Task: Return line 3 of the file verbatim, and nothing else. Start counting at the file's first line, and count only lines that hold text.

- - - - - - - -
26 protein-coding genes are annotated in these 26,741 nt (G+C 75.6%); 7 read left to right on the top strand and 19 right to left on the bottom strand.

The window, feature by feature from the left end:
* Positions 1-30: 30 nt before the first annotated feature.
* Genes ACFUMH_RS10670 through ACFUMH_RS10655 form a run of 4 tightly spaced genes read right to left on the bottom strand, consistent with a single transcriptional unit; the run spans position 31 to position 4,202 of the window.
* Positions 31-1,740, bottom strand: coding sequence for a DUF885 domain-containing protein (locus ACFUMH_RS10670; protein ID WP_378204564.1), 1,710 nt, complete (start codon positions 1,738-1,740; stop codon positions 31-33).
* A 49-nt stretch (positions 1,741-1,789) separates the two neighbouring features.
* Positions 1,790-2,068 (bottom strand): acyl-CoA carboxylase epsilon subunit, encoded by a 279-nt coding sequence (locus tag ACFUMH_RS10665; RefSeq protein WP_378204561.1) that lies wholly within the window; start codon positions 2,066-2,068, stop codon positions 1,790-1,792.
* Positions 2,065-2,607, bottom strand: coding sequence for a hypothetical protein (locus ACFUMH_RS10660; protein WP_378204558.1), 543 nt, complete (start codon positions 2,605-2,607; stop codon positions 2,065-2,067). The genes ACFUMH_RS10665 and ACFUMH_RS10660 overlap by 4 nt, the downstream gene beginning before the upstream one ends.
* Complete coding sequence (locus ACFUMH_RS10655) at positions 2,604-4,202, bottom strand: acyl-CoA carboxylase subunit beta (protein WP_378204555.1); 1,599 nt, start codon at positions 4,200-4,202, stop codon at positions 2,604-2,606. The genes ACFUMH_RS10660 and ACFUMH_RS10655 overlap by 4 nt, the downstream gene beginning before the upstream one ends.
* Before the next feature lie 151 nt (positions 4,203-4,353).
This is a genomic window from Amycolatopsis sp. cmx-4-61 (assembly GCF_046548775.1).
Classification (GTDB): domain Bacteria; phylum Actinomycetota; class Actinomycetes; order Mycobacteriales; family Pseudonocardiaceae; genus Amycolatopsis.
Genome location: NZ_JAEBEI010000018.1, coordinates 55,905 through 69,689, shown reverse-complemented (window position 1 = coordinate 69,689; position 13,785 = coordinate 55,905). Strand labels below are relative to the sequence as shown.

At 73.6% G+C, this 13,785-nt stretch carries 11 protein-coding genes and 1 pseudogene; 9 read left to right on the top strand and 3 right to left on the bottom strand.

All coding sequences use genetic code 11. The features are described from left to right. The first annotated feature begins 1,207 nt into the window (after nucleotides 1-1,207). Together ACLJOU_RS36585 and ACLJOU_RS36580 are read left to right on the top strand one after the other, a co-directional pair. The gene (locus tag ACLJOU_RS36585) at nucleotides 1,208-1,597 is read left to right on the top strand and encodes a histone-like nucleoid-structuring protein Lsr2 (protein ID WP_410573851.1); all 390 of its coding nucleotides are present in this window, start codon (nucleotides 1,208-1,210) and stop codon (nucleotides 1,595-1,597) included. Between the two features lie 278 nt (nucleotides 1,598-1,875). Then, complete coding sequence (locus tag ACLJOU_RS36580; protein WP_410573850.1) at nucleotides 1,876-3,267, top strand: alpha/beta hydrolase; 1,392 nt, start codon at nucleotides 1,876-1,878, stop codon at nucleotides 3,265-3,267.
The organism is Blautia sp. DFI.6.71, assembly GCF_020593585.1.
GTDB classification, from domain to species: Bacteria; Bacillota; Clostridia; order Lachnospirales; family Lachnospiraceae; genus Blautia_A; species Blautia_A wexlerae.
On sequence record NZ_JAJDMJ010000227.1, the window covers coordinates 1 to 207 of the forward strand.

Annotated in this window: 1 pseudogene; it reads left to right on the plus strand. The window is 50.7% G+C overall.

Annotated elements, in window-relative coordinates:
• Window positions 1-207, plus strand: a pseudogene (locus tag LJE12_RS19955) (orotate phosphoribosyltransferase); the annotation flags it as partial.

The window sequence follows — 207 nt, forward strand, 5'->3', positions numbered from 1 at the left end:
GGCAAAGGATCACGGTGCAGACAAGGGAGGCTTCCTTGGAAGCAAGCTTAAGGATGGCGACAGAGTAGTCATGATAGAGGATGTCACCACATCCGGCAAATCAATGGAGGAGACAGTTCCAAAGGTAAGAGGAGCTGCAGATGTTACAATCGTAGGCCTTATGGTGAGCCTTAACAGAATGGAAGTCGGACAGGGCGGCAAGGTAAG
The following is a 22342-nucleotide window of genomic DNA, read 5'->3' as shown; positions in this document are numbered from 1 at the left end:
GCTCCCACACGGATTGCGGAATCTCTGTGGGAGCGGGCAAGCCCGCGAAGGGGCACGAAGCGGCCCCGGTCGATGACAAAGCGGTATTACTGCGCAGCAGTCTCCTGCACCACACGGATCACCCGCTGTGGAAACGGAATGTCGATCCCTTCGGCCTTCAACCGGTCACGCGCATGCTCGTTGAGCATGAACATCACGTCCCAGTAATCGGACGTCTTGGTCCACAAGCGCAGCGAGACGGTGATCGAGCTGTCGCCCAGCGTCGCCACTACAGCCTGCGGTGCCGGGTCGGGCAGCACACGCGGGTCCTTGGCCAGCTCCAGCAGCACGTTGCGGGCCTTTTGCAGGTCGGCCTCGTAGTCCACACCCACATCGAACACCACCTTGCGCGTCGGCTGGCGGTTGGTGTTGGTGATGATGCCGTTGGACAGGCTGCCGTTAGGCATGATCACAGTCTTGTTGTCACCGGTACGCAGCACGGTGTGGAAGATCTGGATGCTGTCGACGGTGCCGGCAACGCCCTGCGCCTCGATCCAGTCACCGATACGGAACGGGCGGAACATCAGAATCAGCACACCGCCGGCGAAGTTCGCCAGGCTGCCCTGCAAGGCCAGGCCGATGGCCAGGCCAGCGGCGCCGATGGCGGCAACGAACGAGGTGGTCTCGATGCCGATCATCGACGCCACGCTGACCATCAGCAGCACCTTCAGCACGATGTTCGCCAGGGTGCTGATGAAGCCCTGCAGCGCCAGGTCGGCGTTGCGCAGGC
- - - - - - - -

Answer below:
* Positions 1-30: 30 nt before the first annotated feature.